”Some children from poor families will need more attention and resources to perform to their potential,” Reed Jordan, the researcher behind the Urban Institute’s data analysis, writes via email. “High-poverty schools tend to lack many of these resources, let alone things that are considered ‘extras,’ like after-school programs and AP courses.”
According to Jordan’s analysis, around 40 percent of kids from low-income families go to high-poverty schools, while only about 6 percent of kids from such families attend low-poverty schools (where less than 25 percent of their peers also come from low-income families). For kids from families above the low-income threshold, the opposite is true: only 6 percent go to high-poverty schools, whereas 37 percent go to richer, more well-equipped schools. The Urban Institute doesn’t mince words when explaining the data:
This is concentrated disadvantage: the children who need the most are concentrated in schools least likely to have the resources to meet those needs.
The following two maps illustrate the imbalance; the one on the left shows the share of low-income kids attending high-poverty schools across the country, while the one on the right shows the share of students at these schools who are not from low-income families:
2) Poverty isn’t just concentrated in inner-city public schools
Southern states such as Louisiana, Mississippi, and Texas have the highest concentration of poverty in public schools. But within these states, it’s the rural schools that have the largest proportions of low-income attendees. Schools in Jackson, Owsley, and Clay counties in Kentucky, for example, have more than 60 percent low-income students. And this pattern is true across the poorest parts of rural Mississippi, Alabama, and Georgia.
In the north, poor do students tend to concentrate in urban schools, such as those in Hennepin County in Minneapolis, and Marion County in Indianapolis. Schools in heavily Native American areas, such as the Lakota region of South Dakota, also have large shares of low-income students.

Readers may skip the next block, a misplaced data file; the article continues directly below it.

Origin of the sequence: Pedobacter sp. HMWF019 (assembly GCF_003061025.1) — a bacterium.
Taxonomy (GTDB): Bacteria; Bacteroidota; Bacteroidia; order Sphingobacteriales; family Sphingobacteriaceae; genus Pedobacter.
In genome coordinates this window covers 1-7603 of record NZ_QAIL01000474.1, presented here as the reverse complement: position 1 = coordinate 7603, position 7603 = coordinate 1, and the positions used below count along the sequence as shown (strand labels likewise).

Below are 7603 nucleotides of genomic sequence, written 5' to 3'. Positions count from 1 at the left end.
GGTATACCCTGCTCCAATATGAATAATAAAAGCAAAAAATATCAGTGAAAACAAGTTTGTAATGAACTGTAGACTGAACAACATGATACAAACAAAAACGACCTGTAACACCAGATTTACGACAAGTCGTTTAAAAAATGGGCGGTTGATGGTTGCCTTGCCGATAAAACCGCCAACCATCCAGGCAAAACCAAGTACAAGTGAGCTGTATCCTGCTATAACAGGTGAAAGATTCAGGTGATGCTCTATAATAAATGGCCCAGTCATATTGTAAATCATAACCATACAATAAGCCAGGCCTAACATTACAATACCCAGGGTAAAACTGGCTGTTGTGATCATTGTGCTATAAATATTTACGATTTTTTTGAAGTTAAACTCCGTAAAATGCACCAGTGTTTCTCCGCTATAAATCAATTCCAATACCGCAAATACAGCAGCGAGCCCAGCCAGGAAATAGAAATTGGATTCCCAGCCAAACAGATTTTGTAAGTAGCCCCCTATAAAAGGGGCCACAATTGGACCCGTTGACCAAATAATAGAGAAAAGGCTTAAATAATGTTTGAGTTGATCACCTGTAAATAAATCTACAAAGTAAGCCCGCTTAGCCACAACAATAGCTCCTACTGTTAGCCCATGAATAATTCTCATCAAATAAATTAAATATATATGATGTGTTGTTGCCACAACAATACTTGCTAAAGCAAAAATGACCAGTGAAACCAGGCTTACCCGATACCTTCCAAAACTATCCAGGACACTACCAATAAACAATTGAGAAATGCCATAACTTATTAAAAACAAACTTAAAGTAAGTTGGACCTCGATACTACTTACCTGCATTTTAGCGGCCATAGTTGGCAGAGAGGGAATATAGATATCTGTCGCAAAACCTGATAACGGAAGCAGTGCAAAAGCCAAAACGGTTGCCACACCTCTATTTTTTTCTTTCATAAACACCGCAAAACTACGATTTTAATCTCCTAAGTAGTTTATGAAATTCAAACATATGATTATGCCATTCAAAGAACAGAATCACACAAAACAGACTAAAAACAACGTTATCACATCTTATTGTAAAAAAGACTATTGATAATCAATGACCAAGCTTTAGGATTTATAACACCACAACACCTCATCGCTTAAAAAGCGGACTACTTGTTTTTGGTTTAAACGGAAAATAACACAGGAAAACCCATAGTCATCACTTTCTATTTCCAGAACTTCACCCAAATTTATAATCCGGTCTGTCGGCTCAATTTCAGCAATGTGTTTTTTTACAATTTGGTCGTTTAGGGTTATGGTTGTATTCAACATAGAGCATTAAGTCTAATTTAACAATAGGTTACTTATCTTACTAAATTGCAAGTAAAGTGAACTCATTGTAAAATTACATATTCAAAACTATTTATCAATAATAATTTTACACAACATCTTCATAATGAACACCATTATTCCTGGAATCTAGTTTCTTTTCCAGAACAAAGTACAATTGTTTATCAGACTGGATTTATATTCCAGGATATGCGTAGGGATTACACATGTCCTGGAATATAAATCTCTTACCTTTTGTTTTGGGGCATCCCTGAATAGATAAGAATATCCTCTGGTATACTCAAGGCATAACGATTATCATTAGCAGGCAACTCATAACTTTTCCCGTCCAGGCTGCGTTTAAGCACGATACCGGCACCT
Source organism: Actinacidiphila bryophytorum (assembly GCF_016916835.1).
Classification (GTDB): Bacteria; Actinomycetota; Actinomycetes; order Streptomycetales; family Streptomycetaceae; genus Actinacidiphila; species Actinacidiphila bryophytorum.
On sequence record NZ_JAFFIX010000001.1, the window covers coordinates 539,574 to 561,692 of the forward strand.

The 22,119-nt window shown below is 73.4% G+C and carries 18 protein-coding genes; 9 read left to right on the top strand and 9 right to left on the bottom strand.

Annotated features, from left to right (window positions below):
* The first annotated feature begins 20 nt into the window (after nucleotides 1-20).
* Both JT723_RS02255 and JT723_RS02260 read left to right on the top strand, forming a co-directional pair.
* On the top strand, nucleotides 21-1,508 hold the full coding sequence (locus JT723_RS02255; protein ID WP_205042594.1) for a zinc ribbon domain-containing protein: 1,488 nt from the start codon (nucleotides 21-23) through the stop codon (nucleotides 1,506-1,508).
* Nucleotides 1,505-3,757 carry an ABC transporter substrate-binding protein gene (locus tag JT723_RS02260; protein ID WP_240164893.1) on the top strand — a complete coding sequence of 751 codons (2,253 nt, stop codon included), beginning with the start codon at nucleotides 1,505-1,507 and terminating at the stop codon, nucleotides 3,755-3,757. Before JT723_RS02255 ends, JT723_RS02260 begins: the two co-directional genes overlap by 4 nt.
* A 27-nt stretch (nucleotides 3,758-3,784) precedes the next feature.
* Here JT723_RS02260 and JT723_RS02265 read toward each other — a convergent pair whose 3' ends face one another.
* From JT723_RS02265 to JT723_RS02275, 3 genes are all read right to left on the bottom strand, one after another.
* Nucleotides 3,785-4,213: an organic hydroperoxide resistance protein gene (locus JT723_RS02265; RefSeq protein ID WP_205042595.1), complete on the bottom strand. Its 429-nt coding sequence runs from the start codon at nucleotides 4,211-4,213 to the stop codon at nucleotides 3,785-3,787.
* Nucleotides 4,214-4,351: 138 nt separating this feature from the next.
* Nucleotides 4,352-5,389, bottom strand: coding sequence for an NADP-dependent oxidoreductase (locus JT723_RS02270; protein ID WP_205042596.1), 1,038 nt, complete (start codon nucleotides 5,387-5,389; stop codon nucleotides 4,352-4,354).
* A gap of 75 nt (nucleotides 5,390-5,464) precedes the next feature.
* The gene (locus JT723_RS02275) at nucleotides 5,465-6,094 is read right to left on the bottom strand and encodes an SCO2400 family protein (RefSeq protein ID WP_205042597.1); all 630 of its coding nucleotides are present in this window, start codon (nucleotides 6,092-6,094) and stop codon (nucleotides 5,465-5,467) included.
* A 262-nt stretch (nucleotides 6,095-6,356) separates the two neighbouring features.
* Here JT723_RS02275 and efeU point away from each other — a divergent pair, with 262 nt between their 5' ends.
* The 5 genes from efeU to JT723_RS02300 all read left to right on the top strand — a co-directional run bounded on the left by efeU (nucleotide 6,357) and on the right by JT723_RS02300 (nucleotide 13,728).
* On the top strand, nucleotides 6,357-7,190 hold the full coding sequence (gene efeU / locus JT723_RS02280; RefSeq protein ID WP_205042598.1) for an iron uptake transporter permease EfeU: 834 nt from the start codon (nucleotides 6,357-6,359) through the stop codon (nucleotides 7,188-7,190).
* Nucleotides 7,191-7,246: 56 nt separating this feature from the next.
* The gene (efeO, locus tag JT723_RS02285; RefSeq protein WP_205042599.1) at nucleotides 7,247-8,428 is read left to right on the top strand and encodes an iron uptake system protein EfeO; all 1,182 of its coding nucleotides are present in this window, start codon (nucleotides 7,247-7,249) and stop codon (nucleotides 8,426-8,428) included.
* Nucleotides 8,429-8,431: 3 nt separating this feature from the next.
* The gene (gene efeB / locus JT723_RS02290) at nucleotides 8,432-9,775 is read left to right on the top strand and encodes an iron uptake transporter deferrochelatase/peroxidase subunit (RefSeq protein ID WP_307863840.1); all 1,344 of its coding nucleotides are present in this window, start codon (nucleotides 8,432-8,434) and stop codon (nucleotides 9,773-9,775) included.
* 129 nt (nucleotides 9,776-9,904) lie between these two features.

Here’s a map showing the share of low-income public school-goers by county:
3) Black students are six times more likely to attend high-poverty schools
While 45 percent of black students attend high-poverty schools, the share of white students attending these schools is only 7 percent. On the other hand, only 8 percent of white students attend poorer public schools; around 30 percent go to low-poverty ones. The Urban Institute summarizes the racial imbalance this way:
In some metropolitan areas, the racial concentration of school poverty is so severe that black and white students effectively attend two different school systems: one for middle- and upper-middle-income white students, and the other for poor students and students of color.
This is especially true in the major metro regions of the Northeast and Midwest. In Chicago’s Cook County, for example, 75 percent of black teens go to high-poverty schools, while only 10 percent of white students attend these schools.
Below, the map on the left shows the share of black children in high-poverty schools, and the one on the right shows the share of white children at these schools:
The key to resolving these disparities may lie in combining fair housing policies with education policies geared toward integration, according to the Urban Institute. Montgomery County, Maryland, for example, has seen some success implementing such a program. The case of Louisville, Kentucky, proves that desegregating public schools isn’t an easy task. But it’s a necessary one—a public school that helps its students succeed is more than a public amenity, it’s a civil right.